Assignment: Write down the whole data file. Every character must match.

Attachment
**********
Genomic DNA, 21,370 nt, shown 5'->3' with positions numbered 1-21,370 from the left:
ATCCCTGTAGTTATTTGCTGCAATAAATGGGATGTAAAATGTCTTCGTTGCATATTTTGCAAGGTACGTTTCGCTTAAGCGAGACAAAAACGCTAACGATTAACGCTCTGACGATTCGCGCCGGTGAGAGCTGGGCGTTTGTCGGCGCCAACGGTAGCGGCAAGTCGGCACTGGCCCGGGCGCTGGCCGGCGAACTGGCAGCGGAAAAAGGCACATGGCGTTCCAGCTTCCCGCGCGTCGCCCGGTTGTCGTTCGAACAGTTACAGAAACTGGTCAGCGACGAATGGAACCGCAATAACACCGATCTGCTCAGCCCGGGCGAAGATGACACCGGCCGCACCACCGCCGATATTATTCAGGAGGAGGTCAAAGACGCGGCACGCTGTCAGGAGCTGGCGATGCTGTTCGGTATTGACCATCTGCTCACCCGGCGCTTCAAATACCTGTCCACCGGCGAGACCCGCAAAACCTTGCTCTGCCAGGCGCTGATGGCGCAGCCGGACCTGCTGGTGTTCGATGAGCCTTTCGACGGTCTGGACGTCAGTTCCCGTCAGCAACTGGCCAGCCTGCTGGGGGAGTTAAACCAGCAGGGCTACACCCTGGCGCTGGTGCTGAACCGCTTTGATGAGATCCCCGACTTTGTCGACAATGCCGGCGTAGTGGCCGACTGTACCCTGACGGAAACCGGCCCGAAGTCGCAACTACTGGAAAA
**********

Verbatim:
Genomic DNA, 21,370 nt, shown 5'->3' with positions numbered 1-21,370 from the left:
ATCCCTGTAGTTATTTGCTGCAATAAATGGGATGTAAAATGTCTTCGTTGCATATTTTGCAAGGTACGTTTCGCTTAAGCGAGACAAAAACGCTAACGATTAACGCTCTGACGATTCGCGCCGGTGAGAGCTGGGCGTTTGTCGGCGCCAACGGTAGCGGCAAGTCGGCACTGGCCCGGGCGCTGGCCGGCGAACTGGCAGCGGAAAAAGGCACATGGCGTTCCAGCTTCCCGCGCGTCGCCCGGTTGTCGTTCGAACAGTTACAGAAACTGGTCAGCGACGAATGGAACCGCAATAACACCGATCTGCTCAGCCCGGGCGAAGATGACACCGGCCGCACCACCGCCGATATTATTCAGGAGGAGGTCAAAGACGCGGCACGCTGTCAGGAGCTGGCGATGCTGTTCGGTATTGACCATCTGCTCACCCGGCGCTTCAAATACCTGTCCACCGGCGAGACCCGCAAAACCTTGCTCTGCCAGGCGCTGATGGCGCAGCCGGACCTGCTGGTGTTCGATGAGCCTTTCGACGGTCTGGACGTCAGTTCCCGTCAGCAACTGGCCAGCCTGCTGGGGGAGTTAAACCAGCAGGGCTACACCCTGGCGCTGGTGCTGAACCGCTTTGATGAGATCCCCGACTTTGTCGACAATGCCGGCGTAGTGGCCGACTGTACCCTGACGGAAACCGGCCCGAAGTCGCAACTACTGGAAAA